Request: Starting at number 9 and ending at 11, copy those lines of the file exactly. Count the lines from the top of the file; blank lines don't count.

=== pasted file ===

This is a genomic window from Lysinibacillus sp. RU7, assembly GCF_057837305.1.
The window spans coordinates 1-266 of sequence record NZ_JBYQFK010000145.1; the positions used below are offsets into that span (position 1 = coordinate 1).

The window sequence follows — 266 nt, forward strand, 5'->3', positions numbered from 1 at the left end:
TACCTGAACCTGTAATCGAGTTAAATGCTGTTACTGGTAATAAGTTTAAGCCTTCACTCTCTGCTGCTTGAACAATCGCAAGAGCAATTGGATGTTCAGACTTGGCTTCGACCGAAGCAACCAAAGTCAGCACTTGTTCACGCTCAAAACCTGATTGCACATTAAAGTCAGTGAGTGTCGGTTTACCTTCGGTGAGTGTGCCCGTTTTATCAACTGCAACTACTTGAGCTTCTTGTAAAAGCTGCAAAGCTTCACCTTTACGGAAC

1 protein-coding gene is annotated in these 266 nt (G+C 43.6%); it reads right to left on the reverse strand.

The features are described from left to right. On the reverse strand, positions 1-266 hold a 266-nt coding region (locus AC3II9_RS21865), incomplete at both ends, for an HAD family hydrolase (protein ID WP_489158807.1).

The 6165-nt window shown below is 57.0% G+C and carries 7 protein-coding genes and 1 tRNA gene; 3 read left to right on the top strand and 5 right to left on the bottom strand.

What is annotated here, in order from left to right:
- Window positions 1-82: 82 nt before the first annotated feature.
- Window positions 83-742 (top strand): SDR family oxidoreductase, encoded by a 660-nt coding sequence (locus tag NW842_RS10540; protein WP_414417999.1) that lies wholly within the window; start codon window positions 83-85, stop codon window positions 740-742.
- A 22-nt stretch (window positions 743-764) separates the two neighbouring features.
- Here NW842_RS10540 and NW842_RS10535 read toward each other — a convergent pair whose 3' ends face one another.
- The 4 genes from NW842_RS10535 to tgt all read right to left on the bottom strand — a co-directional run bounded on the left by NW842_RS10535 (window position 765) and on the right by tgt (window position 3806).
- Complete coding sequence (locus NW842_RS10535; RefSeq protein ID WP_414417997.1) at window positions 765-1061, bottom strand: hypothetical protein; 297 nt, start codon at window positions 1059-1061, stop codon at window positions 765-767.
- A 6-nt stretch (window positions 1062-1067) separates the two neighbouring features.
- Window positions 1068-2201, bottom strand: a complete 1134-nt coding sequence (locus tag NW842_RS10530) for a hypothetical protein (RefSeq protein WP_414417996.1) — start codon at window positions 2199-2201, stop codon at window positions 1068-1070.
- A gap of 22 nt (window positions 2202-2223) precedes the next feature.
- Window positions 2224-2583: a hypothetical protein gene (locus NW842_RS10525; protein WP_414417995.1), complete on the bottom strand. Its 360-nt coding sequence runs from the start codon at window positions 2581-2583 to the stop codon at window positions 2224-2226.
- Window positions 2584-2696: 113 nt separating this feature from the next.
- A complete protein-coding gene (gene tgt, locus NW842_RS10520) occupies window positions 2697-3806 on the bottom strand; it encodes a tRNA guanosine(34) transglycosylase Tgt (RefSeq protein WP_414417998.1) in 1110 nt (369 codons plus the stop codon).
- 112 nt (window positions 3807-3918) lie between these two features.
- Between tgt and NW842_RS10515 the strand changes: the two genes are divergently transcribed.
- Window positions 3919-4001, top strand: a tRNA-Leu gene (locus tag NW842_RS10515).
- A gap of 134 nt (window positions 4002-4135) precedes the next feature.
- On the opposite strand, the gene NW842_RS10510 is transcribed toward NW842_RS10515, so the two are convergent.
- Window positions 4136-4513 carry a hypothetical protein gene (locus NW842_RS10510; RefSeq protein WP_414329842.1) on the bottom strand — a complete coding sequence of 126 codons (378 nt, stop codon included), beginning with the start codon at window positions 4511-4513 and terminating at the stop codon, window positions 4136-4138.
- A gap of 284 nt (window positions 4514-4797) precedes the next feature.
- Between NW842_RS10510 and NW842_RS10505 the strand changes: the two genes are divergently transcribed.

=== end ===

- Window positions 1-82: 82 nt before the first annotated feature.
- Window positions 83-742 (top strand): SDR family oxidoreductase, encoded by a 660-nt coding sequence (locus tag NW842_RS10540; protein WP_414417999.1) that lies wholly within the window; start codon window positions 83-85, stop codon window positions 740-742.
- A 22-nt stretch (window positions 743-764) separates the two neighbouring features.